7. #57
    05 Roubaix Comp Double
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    Quote Originally Posted by Trevor98
    That's what I'm asking. I don't want my opinion- i want empirical proof. The starting point of the human being is without helmets. Helmets cost money, helmets decrease ridership when required. We must come up with serious arguments if we expect people to take us serious about helmet wear. Statistical evidence of helmet proformance in terms understandable to the general public would make a great argument.

    We cannot start out with the assumtion that any safety equipment is good. This justifcation is pointless and exploitable. It is too easy to use the same logic to require full body DH protection for all riders- it would save lives.
    Ah,ok.
    Touch every 3rd person and you'll find an idiot.

  8. #58
    Senior Member Trevor98's Avatar
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    just wear the helmet if ya want to and don't cry to me, if you crash without one and get paralyzed, when some nurse wont "evacuate" your bowls because of some silly rule.

    What roughly are the odds of this happening? These arguments are making me think about giving up cycling- what a horrible sport where things like this are realistic fears (that was sarcasm). Please give numbers or rational arguments. This appeal to fear helps no one.

    Sorry about the intial post.
    Last edited by Trevor98; 06-17-04 at 03:17 PM. Reason: A little over the top
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    -trevor
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  9. #59
    I drink your MILKSHAKE Raiyn's Avatar
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    Quote Originally Posted by Trevor98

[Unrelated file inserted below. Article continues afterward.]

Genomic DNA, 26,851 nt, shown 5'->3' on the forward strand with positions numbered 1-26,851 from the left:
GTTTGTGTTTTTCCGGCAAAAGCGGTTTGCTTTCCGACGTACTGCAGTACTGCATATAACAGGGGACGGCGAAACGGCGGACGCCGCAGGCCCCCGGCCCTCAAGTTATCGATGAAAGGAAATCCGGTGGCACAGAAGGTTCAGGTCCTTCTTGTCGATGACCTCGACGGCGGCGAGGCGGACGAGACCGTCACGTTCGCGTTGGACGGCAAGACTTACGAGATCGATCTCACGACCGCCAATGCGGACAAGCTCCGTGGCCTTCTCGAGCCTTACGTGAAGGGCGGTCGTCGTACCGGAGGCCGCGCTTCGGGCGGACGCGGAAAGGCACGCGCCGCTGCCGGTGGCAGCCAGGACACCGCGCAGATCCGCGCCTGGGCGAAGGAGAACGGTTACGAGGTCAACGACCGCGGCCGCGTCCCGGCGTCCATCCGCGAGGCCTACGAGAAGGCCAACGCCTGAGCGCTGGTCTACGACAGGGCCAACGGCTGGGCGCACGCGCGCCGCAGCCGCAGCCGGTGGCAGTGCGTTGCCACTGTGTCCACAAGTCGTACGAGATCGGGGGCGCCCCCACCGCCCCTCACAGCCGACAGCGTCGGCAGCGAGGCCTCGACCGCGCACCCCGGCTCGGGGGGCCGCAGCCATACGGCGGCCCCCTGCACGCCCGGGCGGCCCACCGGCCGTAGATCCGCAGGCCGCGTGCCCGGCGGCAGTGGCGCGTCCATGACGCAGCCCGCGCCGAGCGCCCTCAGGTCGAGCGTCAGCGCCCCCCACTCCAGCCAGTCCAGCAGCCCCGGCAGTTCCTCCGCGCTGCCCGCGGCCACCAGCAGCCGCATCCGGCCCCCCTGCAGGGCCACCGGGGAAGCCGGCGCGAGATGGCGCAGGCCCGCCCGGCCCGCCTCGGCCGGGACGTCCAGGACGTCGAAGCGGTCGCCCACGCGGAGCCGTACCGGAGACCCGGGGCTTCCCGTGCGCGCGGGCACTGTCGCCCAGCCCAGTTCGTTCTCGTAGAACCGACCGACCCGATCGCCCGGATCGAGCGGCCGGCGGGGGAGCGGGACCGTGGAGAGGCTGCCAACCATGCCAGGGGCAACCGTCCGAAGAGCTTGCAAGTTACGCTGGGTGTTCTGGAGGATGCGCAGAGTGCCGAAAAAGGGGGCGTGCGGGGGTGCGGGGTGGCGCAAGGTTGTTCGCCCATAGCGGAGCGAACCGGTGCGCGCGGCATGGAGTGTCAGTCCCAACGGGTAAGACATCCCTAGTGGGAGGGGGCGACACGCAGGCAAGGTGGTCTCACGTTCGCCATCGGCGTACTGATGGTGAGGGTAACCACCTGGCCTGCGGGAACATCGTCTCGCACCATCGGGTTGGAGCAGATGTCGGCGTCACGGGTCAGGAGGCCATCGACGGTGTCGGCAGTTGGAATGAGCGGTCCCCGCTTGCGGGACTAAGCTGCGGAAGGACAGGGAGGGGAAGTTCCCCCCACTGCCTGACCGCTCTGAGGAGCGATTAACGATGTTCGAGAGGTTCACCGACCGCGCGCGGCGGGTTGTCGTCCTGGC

just wear the helmet if ya want to and don't cry to me, if you crash without one and get paralyzed, when some nurse wont "evacuate" your bowls because of some silly rule.

    What roughly are the odds of this happening? These arguments are making me think about giving up cycling- what a horrible sport where things like this are realistic fears (that was sarcasm).
    Quit trolling

  10. #60
    Every lane is a bike lane Chris L's Avatar
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    Quote Originally Posted by Trevor98
    That is, if a helmet cracks on a fall that would give me just a headache and it would also crack when I would receive a concussion then simply cracking a helmet means relatively nothing in this debate. On the other hand, if a helmet only cracks with the force required to do serious damage to my skull then it is a reasonable argument to say the helmet saved my head.
    I'm not sure what sort of statistics you're after here, perhaps you could clarify that for us. My point was that in a 35-40km/h, head-first crash in 2001, my head was spared being cracked under the protection of a helmet. I suppose it's possible that my head might have survived such a crash without the helmet, but personally, I'd rather not find out.
    "I am never going to flirt with idleness again" - Roy Keane
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  11. #61
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    Quote Originally Posted by Chris L
    I'm not sure what sort of statistics you're after here, perhaps you could clarify that for us. My point was that in a 35-40km/h, head-first crash in 2001, my head was spared being cracked under the protection of a helmet. I suppose it's possible that my head might have survived such a crash without the helmet, but personally, I'd rather not find out.
    Chris at those speeds, a helmet, for me, is an absolute necessity.
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  12. #62
    05 Roubaix Comp Double
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    So many hardheads that maybe some dont need helmets.
    Touch every 3rd person and you'll find an idiot.

  13. #63
    Wide Load HalfHearted's Avatar
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    Quote Originally Posted by Trevor98